Since the morning of our arrival in Hong Kong was reserved for errands like checking into the hostel, exchanging money, and cursing ourselves for not packing an umbrella, we only had from lunch time onward for touring. Our first destination was the TST (Tsim Sha Tsui) harbour so we can take the Star Ferry from TST to Central. The terminal was about a ten-minute walk from our hostel, but it turned into around fifteen because of the rain and a couple of wrong turns. Continue reading
Thanks to Arsenal and Cebu Pacific’s seat sales, I was able to go to Hong Kong last July 2012. We were there for around 4 days and 4 nights — not enough to explore everything Hong Kong has to offer, but we didn’t do so badly in terms of sightseeing.
Before I start on the actual Hong Kong blog posts, I wanted to write this sort of intro in an effort to make my blog useful and not just ‘rah rah I went there, here are the pics’.
Here’s the general itinerary we had for the 4 days we were there:
Full disclosure: We didn’t get to do everything in the itinerary above, mostly because we spent a day stalking Arsenal players in their hotel (time flies when you’re a-creepin’). But since not everyone is as stalkery as us, the itinerary above is doable. If you take away all the football stuff, you could do so much more. I bet you can even insert a day trip to Macau in there.
Our hostel was in the Tsim Sha Tsui, along Nathan Road, which was a very good location. As expected of a backpackers hotel, the room was small– the bed barely fit in it. I really don’t mind if I don’t stay in a fancy place when I’m traveling, as long as it’s clean. Yiu Fai Guesthouse is clean enough and the shared bathroom isn’t really a big deal because there are only a few rooms at the floor and it’s kept clean. There’s also free hot and cold water (for drinking), tea, and coffee. However, if I had a bone to pick with the hostel, it’s that we reserved a twin room but ended up getting a double. That was kind of annoying. But at least the hostel was located in a relatively quiet building. I have been warned repeatedly against booking a hostel in Chungking Mansions and I heeded the warning.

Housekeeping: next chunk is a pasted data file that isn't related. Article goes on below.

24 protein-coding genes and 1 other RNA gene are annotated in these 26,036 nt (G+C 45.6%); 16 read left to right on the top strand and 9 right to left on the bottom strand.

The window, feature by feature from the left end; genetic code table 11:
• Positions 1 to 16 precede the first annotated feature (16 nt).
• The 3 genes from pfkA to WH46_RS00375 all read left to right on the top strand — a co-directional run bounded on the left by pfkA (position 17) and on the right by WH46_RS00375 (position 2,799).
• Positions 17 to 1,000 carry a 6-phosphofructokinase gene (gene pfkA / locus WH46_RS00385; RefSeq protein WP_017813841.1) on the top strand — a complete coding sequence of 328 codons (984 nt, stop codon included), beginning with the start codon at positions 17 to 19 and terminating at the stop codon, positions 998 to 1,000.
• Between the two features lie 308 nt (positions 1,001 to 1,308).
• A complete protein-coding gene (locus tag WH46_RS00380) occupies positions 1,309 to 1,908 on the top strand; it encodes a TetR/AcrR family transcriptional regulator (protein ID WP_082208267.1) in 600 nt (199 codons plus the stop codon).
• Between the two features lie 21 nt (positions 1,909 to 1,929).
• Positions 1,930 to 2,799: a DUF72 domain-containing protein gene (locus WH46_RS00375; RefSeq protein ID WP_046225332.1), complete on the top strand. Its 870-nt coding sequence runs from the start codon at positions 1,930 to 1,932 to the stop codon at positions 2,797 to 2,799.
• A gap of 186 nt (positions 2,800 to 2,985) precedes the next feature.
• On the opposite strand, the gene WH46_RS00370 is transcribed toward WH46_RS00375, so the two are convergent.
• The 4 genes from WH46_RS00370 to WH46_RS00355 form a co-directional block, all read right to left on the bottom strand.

Get one. It’s really convenient. You can use it for almost all modes of transportation within Hong Kong — MTR, buses, the Star Ferry,
the Knight Bus etc. The customer service counter in the arrivals hall sells and tops up Octopus cards. I’ve read somewhere that the cards are refundable when you return them, but I didn’t return mine so I can’t tell you if this is true.
Getting to Nathan Road from the HK Airport
From the airport, we took the Airport Express train. It was 100 HKD one way to Tsim Sha Tsui station. That’s like PHP500++. Not the best use of our money and our newly topped-up Octopus card. Pros: It’s really fast and… yeah, it’s really fast. Next time though, I’m going to take the A21 bus, which is around 33 HKD to Nathan Rd. The bus only takes 45 minutes, if the ride from Nathan Rd to the airport is the same length as the reverse. Oh. The bus has free wifi. Just saying.
I wasn’t as meticulous with my budget here as I was in my Indochina trip, so I don’t have a detailed expense sheet of what I spent in Hong Kong. I do, however, remember that I brought around 400 USD but didn’t use it all up. The flight and the Arsenal game tickets have already been booked, of course, so I did spend quite a bit more than 400 USD for the entire trip.
It was sale season in Hong Kong (we went there July) so the shopping budget was smaller than originally planned.
Food is expensive in Hong Kong (compared to Manila or Kuala Lumpur or Saigon). I saved a lot by bringing breakfast stuff that I ate at the hostel before going off sightseeing. Go me!
Getting Around HK
The MTR system is very comprehensive and easy enough to navigate. The buses are numbered so it’s ostensibly easy to get from one point to another. Weeeell, I do recall walking (one time, even running) around aimlessly at times trying to look for bus stops for certain buses. Google maps are only useful up to a certain point and it is really hard to ask for directions from locals. Not that they aren’t friendly enough, but most of them say “Just go straight.” and lord, this isn’t useful all of the time.
But yeah, stick to the MTRs if you can. If you get lost, hail a cab. 😉
Okay, now on to the actual blog posts. Which should be up in
three days a week two weeks soon.
Not only have I not been updating as much as I promised when I started this blog, I also haven’t been blogging the big things. But I promise, when I get back from South Korea, I’ll have the following posts up one at a time:
- Hong Kong trip
- Egay’s Bridal Shower
- Indochina trip (most likely divided into 3 parts: Vietnam, Cambodia, and Thailand)
- South Korea!
And just so you know I’m not lying about posting stuff, here’s a teaser of my Indochina trip. And by teaser I mean the instagram pics I took.
It was back to SF for me on a Friday afternoon as we drove over to Fort Mason Center so we can check out Off The Grid. We had a very systematic approach to this visit, with the list of vendors printed out and all. The suggestions of people who has been there were even highlighted and noted. We take our food trip seriously! Haha.
I want to pause at this point to say that I can’t get a quote from “Go On” out of my head: It’s a short trip from foodie to fatty.
I could weep with relief that I’ve finally finished this challenge. I have Marj & Zsappy to thank for the pressure, since they did theirs right on schedule. So here’s the last batch of this photo challenge, and what a useless crop it is:
Day 21 – Faceless Self-portrait
Another photo shoot done at the office. Oh well.